A growing trend across the country is a move from the traditional five-day school week to a shorter four-day week. The argument for this move is that it will save schools districts money from operating costs and stave off teacher layoffs. While the movement as been gaining momentum as more districts make the switch, there are several concerns that have many districts and parents weary of making the switch.
Longer School Days
With an extra day off, one would assume that would mean less time in class. In order to make up that extra day and keep kids in the classroom for the same number of hours over a school year, the school day would have to be longer. Concerns arise over kid's ability to sit attentively in a classroom for such a long duration, especially for younger students who have a shorter attention span. Some fear that kids will tend to "zone out" by the end of the day and not learn anything.
Less Time for Extra Curricular Activities
With longer school days, that means there is less time for after-school extracurricular activities such as sports and clubs, which some feel are an integral part of a child's education. This would force children to either start their extra curricular activities late in the day, and thus end late, or participate on their days off or early in the morning before school.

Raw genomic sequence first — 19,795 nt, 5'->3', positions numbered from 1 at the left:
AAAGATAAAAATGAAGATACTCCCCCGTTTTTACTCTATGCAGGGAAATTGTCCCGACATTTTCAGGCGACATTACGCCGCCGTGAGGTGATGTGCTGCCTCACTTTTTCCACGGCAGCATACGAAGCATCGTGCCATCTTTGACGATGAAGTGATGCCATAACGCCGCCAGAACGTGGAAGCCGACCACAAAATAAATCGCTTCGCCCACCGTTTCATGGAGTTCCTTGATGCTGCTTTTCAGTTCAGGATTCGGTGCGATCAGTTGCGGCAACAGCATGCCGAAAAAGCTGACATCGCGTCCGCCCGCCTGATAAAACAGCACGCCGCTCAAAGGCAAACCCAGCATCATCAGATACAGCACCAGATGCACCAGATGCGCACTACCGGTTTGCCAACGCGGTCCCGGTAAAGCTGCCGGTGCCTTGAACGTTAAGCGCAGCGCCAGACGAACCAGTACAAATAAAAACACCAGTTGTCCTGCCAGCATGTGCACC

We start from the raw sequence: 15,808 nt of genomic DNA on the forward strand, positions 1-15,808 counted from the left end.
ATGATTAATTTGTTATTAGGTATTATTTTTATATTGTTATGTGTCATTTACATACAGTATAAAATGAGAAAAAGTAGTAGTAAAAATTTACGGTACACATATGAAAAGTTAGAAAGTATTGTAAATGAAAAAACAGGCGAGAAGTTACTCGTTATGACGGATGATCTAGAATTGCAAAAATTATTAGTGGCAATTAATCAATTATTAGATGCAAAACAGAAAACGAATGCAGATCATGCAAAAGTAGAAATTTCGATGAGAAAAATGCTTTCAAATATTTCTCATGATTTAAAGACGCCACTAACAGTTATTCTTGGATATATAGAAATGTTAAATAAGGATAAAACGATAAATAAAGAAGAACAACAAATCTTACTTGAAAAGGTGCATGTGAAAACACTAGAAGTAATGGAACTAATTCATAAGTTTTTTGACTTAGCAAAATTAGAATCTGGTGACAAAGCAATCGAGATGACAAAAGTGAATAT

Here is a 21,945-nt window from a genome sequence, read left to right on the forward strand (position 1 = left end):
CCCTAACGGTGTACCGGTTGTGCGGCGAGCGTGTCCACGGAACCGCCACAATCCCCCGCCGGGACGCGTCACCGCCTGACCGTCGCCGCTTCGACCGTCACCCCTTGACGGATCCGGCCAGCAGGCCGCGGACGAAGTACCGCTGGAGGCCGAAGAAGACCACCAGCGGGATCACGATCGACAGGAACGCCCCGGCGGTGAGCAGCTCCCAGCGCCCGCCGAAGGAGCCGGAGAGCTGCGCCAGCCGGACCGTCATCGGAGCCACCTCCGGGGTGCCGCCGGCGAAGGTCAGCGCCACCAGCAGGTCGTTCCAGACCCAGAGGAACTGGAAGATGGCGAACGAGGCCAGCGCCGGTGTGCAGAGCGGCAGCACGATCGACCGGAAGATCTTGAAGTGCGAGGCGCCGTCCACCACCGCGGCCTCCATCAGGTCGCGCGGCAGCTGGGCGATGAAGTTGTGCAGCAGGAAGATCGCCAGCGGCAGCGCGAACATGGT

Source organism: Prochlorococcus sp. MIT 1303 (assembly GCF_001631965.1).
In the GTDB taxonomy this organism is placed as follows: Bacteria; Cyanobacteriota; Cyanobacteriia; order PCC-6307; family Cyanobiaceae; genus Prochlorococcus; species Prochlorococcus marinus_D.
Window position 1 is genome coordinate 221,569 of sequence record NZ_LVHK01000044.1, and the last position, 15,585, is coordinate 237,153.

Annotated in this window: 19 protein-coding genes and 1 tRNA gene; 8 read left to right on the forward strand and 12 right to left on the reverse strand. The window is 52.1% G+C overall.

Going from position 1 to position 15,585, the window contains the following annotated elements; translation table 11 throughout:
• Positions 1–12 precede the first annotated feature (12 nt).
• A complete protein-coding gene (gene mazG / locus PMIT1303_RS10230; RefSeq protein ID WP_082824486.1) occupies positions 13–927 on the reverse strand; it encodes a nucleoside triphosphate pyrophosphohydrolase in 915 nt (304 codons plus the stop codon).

Having an extra day off and an extra long weekend can affect educational momentum. Teachers argue that certain at-risk or special needs students will have a tendency to forget what they have learned over the long weekend instead of retaining that information and forging forward the next week.
Child care is a primary concern of parents who work. With an extra day off falling during either a Monday or Friday, a traditional work day, working parents would need to find another means of child care while they work. Some districts have tried to solve this problem by using high school students as babysitters on the off day, but paying for child care may not be an option for lower-income families.